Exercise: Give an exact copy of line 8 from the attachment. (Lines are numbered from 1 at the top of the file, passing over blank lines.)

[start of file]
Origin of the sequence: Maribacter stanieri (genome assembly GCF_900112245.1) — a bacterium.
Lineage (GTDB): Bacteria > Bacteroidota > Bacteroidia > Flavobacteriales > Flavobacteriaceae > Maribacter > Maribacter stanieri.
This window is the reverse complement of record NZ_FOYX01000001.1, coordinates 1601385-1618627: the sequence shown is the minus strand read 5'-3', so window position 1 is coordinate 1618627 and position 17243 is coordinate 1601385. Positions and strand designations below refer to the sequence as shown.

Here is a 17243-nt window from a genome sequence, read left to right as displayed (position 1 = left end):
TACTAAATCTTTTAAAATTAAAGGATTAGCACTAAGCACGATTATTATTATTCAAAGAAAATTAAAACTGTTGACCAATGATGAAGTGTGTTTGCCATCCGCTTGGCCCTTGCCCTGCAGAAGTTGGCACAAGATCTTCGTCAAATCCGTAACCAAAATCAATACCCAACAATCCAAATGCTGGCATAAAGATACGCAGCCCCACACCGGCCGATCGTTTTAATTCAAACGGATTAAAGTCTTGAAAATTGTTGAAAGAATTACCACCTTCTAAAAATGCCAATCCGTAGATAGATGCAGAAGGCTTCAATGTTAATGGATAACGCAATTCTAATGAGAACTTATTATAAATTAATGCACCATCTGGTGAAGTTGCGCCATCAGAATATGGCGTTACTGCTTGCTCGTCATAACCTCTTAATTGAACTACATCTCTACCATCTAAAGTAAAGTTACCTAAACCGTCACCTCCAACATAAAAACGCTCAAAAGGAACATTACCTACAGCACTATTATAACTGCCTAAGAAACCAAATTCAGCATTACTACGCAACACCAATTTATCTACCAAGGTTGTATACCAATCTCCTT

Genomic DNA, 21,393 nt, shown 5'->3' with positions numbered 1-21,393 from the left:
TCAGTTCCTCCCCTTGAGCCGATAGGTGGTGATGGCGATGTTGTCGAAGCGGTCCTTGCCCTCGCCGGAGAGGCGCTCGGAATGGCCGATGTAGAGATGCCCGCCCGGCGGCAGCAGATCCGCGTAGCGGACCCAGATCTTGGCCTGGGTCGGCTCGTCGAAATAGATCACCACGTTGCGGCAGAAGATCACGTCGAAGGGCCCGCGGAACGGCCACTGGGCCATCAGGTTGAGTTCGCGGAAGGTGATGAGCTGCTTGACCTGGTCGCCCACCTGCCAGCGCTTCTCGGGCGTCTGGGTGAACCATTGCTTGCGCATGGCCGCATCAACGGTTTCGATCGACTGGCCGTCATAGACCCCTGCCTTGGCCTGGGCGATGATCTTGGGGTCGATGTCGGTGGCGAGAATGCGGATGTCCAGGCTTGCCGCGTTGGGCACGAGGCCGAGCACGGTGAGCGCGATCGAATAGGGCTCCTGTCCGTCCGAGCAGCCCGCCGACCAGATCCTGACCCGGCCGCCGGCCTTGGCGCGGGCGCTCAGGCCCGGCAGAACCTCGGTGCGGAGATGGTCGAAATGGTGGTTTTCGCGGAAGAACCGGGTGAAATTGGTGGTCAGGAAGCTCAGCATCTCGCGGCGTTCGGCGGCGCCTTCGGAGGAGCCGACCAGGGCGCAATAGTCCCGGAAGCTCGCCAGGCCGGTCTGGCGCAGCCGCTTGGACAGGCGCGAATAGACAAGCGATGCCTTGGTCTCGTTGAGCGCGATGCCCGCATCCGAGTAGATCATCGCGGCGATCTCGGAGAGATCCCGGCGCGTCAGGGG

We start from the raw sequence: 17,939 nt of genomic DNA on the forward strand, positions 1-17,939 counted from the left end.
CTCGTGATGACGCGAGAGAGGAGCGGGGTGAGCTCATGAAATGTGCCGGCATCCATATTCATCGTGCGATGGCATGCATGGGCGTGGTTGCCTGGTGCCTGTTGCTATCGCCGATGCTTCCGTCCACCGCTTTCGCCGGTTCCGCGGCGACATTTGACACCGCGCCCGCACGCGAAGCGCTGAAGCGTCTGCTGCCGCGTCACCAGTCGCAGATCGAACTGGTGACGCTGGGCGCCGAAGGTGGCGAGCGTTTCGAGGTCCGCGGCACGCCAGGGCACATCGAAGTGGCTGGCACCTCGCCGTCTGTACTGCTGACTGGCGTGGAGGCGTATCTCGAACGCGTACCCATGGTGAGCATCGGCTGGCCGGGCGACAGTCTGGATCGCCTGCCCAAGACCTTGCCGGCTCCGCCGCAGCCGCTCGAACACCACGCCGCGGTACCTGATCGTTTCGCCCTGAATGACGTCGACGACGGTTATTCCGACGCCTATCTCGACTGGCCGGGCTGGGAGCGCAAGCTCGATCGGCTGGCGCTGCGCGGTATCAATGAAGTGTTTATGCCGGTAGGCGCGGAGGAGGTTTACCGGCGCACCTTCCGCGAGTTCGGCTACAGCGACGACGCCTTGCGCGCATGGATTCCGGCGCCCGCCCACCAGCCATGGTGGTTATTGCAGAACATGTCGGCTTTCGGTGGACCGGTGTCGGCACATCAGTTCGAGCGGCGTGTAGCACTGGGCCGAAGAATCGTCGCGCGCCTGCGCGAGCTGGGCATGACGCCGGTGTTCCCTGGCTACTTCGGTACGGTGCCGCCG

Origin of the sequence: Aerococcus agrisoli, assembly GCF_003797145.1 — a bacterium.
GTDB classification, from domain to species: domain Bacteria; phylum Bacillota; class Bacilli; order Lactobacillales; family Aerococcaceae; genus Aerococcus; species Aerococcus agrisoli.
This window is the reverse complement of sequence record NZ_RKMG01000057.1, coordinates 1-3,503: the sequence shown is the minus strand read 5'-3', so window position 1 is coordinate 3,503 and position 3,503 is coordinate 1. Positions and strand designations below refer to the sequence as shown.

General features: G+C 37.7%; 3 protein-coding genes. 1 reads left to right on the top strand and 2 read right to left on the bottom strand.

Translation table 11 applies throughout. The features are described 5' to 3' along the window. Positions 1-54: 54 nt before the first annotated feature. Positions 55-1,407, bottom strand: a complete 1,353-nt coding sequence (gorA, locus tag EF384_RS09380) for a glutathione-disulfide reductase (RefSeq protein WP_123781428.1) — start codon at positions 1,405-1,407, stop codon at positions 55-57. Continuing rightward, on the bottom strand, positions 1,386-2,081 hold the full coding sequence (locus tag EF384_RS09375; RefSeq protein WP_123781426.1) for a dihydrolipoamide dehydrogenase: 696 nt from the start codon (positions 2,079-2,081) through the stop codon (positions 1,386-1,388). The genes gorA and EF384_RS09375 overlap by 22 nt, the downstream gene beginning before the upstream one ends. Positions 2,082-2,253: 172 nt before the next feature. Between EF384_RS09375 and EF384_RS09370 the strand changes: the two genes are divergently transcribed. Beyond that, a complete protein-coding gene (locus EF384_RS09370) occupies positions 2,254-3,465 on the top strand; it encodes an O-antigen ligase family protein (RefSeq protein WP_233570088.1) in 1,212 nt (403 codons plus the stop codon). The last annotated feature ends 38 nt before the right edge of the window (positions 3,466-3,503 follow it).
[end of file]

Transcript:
We start from the raw sequence: 17,939 nt of genomic DNA on the forward strand, positions 1-17,939 counted from the left end.